Sea Bream with Cauliflower (4)

Ingredients (to serve 2 as a side dish)

  • Half a cooked cauliflower chopped into small pieces
  • A leek, cleaned and cut into thin slices
  • A mix of red and green pepper, finely diced
  • 2 cloves of crushed garlic
  • Half an onion finely chopped
  • About 2 tablespoons of finely chopped fennel and fronds
  • A tablespoon of anis flavoured liqueur
  • Salt and pepper
  • Olive oil

Heat a few tablespoons of olive oil in a deep frying pan or wok and add the onions and peppers.  Fry gently until they are very soft (this will take about 20 mins) then add the leeks, garlic, fennel and cauliflower. Continue to cook until the leeks have softened, season and add the liqueur. Cook for a further minute and serve.

This would also be delicious served as a vegetarian main course on it’s own or stirred through rice or pasta.

Potato Topped Pizza and a Walk Up the Mountain

12 Apr

If, like me, you don’t fear the carbs (although realy I should), this is a tasty and economical pizza to feed a crowd. And then you take the crowd out for a walk to burn off the carbs!

Potato & Spring Onion Pizza (1)

Ingredients

  • One Quanity of Pizza Dough
  • About 2 cups of chopped tomatoes or your favourite pasta sauce
  • 1 large potato, boiled in its skin then peeled and cut into chunks
  • 1 ball of mozzarella, chopped into bite sized chunks
  • 1 clove of crushed garlic
  • Half a cup of grated cheese (I used a mix of parmesan and emmental)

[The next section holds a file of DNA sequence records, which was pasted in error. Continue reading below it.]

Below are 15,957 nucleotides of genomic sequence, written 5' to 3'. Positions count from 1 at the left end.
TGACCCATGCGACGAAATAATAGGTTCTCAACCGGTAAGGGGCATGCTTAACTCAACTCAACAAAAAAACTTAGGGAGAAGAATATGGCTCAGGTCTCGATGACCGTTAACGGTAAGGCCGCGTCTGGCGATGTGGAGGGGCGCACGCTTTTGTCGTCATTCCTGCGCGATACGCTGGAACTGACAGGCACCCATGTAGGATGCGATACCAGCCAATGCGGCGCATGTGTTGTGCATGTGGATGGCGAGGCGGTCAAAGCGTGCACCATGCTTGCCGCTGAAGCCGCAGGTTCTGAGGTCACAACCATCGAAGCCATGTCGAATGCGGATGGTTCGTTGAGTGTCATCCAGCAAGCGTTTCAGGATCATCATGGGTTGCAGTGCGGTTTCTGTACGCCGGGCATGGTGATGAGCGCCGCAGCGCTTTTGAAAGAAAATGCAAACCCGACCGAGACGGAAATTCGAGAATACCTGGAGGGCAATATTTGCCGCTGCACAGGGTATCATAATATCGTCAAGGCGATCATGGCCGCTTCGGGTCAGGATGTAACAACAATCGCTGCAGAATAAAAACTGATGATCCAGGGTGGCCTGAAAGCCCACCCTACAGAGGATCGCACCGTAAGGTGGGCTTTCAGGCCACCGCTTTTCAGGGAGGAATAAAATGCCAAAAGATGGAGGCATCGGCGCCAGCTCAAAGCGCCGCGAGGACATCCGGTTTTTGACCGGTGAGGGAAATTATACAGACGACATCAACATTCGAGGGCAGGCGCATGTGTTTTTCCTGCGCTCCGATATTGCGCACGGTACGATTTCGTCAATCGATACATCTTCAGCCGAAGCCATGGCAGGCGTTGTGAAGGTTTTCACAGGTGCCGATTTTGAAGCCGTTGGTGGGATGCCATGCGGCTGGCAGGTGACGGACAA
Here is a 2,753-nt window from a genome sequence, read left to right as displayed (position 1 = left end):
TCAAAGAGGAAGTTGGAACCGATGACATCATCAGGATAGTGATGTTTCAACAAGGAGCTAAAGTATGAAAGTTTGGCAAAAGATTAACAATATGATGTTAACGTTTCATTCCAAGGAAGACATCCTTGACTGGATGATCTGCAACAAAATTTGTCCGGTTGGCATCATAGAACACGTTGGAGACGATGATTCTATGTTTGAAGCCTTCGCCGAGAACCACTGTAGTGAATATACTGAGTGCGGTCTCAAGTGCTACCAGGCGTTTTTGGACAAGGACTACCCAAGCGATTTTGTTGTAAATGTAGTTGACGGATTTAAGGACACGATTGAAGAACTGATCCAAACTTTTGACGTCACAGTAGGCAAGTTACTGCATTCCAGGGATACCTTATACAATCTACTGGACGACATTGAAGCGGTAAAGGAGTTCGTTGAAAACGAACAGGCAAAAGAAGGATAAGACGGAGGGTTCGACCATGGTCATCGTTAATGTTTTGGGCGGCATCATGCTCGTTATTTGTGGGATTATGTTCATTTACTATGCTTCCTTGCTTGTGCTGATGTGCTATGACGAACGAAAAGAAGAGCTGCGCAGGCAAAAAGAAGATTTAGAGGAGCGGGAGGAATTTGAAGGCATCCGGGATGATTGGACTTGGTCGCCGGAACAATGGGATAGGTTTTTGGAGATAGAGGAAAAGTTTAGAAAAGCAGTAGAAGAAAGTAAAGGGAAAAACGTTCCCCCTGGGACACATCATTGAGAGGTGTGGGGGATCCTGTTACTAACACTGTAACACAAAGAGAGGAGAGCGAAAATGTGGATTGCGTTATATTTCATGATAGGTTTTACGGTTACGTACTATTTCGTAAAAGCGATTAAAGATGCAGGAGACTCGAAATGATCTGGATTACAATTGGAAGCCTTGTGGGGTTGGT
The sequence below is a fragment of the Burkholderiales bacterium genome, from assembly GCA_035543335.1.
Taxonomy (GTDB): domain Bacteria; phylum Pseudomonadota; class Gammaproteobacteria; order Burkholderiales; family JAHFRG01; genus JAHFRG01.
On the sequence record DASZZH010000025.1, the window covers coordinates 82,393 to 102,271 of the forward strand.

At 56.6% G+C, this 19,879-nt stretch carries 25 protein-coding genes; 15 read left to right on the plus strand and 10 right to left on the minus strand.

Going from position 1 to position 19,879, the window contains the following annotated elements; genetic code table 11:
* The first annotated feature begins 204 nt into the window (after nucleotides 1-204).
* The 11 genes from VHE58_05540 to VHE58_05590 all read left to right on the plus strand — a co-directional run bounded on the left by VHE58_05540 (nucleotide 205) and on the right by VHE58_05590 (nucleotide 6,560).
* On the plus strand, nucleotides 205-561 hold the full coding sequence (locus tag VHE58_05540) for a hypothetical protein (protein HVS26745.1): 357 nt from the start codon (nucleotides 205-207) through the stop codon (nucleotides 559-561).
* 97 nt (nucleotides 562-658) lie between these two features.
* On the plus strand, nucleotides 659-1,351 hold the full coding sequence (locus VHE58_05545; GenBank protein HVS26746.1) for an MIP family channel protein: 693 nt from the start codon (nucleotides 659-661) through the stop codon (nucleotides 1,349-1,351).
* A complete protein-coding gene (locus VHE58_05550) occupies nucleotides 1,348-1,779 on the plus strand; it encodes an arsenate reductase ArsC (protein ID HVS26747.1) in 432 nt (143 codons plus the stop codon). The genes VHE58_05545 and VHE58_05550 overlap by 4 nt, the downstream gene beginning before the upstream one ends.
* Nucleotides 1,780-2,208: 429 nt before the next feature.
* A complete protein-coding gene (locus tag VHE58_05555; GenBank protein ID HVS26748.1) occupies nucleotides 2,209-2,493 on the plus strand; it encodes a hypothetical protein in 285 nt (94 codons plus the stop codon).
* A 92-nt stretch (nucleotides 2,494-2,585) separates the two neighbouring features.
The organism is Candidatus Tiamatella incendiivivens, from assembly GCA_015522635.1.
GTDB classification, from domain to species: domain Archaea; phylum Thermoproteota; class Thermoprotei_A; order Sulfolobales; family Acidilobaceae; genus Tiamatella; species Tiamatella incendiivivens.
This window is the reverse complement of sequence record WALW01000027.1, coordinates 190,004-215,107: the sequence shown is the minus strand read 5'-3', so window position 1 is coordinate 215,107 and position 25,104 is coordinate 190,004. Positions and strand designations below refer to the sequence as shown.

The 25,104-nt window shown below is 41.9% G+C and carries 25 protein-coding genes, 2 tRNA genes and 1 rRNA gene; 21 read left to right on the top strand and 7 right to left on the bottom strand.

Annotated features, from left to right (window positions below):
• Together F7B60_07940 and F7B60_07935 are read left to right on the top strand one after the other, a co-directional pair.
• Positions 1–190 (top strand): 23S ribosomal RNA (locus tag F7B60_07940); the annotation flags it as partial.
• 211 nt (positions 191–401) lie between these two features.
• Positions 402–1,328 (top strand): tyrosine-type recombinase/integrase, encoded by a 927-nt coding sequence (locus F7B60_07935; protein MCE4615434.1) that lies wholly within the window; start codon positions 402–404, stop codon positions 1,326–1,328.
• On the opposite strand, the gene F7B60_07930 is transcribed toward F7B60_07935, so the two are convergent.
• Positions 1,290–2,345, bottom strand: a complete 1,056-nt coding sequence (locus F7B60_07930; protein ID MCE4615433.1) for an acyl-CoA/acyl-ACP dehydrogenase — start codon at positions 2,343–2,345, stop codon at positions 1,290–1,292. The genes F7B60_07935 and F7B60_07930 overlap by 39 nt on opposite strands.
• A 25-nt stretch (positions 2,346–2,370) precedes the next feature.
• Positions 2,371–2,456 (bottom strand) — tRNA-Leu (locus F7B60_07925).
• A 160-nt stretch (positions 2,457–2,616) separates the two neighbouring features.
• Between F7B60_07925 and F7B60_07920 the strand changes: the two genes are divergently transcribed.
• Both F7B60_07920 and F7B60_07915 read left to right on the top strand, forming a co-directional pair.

• 3 spring onions, finely chopped
  • 1 tin anchovies in olive oil (optional) omit for a vegetarian version

Turn the oven onto the highest setting while you prepare the pizza.  Put the tin or tray you will be using into the oven to heat up

Roll out your dough to fit the tin and place it on some greaseproof or baking paper. Cover with the tomato sauce. Mix the potato, cheeses, spring onion and garlic together in a bowl and spread this mixture over the pizza. Lay the anchovies over the top and pour over any oil from the tin.

Slide the pizza onto the hot tray (with or without the baking paper) and bake for about 12-15 minutes until the cheese starts to brown and the pizza is crispy.

Hope you enjoy the walk, click on the photos to see them in more detail.

Know Your Onions – Onions Braised in Wine and Balsamic Vinegar

9 Apr

What a funny expression that is. I struggled to find a decent explanation for it, although we use the expression to mean “knowing a lot about a subject”. If anyone can enlighten me, I’d love to know more!